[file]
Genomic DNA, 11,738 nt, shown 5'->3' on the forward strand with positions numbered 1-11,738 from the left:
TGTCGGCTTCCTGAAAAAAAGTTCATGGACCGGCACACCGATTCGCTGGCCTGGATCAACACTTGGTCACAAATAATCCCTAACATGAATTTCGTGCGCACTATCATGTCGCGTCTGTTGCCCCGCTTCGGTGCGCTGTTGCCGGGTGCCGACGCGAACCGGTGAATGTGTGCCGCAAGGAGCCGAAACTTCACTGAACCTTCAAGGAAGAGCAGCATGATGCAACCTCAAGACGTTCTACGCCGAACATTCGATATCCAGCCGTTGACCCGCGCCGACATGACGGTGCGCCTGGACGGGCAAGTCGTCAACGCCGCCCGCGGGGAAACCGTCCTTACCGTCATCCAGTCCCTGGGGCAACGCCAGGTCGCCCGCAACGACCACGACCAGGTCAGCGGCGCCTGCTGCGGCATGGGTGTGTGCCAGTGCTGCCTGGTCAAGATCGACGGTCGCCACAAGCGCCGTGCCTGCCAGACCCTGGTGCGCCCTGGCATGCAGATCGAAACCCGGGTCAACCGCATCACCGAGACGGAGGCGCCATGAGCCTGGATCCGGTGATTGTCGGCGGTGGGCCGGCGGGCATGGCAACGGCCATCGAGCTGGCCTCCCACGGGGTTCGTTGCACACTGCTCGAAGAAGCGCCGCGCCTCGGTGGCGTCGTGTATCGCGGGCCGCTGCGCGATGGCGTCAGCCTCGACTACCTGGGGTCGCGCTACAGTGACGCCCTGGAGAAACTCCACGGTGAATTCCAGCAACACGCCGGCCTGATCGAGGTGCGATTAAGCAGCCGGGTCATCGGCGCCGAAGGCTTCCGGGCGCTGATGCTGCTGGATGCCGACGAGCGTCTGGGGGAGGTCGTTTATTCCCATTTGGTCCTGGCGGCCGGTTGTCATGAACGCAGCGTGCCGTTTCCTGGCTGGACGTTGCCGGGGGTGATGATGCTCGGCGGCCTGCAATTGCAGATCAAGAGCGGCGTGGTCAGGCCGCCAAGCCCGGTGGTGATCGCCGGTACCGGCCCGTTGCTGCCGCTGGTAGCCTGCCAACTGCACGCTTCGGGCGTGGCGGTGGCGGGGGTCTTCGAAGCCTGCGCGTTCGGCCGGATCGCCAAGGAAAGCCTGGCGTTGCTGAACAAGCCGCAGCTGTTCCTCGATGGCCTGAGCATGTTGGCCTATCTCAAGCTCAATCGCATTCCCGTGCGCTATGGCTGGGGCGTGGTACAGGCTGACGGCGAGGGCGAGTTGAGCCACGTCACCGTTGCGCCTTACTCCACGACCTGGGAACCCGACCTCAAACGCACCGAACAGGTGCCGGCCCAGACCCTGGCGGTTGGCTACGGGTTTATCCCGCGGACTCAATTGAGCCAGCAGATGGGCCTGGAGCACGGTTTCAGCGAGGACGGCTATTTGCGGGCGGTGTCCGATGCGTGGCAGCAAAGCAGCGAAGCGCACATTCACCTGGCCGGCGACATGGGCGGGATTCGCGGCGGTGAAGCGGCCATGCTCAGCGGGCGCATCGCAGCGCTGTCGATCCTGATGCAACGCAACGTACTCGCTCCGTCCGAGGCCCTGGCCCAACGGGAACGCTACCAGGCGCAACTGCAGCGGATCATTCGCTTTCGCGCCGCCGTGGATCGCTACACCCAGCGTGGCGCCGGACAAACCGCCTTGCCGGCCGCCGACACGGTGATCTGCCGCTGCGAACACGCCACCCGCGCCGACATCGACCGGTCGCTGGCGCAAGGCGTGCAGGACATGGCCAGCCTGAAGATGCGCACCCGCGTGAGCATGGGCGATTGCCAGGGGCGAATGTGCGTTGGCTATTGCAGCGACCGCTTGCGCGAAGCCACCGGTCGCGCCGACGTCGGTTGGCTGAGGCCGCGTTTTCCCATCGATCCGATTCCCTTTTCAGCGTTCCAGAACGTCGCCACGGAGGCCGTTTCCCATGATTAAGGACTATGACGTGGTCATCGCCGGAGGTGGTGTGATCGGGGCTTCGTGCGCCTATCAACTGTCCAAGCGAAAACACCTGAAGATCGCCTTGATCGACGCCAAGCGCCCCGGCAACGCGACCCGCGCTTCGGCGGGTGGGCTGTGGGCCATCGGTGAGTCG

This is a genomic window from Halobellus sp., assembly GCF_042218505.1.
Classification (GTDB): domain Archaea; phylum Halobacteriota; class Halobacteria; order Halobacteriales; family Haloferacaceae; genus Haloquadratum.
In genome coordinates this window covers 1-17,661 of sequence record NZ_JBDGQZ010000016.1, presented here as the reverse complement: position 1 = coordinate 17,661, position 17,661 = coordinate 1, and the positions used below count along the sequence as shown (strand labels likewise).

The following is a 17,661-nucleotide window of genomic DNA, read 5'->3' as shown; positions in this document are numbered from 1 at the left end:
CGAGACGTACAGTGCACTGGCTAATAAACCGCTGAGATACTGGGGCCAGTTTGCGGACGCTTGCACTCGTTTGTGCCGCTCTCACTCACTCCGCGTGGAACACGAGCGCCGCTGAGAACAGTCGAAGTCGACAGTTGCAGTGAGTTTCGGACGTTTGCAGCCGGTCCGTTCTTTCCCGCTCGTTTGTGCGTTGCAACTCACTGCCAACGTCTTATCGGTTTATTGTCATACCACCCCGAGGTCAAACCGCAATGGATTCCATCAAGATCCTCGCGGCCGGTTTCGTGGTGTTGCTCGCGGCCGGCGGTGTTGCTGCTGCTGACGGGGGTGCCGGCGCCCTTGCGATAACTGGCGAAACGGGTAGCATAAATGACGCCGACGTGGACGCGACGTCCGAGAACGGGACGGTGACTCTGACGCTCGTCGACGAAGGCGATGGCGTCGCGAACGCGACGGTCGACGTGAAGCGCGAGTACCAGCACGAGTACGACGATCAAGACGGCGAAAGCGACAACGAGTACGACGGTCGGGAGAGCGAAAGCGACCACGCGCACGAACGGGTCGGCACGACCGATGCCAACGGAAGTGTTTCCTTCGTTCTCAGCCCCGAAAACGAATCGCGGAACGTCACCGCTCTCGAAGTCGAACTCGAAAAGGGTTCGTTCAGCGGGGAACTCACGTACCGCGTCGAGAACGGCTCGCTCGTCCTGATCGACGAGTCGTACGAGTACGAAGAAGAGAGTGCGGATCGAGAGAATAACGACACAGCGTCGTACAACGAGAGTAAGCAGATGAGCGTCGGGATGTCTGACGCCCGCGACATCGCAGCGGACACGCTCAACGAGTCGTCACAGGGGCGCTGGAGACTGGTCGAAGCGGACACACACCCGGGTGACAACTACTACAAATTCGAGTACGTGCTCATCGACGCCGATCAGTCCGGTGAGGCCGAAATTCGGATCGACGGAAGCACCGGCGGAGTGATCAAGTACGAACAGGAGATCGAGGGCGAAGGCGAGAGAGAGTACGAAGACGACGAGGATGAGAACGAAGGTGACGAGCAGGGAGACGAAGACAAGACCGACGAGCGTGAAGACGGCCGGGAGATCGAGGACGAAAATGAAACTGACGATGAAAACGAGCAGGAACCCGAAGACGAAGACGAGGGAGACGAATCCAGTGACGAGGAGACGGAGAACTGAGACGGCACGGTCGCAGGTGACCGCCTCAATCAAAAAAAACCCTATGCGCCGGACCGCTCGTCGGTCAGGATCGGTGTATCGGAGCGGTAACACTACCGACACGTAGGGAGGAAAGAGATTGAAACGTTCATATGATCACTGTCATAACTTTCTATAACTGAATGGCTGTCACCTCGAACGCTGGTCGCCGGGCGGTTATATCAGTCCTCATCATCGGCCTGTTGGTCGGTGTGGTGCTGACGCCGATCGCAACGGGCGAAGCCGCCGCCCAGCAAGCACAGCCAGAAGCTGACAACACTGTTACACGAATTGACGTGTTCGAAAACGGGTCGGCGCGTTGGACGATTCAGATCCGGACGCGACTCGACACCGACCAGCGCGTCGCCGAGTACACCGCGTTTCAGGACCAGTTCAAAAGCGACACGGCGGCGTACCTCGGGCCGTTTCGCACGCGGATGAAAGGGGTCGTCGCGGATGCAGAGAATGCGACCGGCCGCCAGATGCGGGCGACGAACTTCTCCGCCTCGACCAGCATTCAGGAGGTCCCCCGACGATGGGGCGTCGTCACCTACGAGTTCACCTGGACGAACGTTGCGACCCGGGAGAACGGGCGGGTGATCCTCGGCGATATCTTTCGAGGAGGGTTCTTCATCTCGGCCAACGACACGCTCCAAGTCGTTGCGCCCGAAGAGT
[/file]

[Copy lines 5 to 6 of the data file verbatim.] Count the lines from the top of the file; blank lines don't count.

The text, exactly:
In genome coordinates this window covers 1-17,661 of sequence record NZ_JBDGQZ010000016.1, presented here as the reverse complement: position 1 = coordinate 17,661, position 17,661 = coordinate 1, and the positions used below count along the sequence as shown (strand labels likewise).

The following is a 17,661-nucleotide window of genomic DNA, read 5'->3' as shown; positions in this document are numbered from 1 at the left end: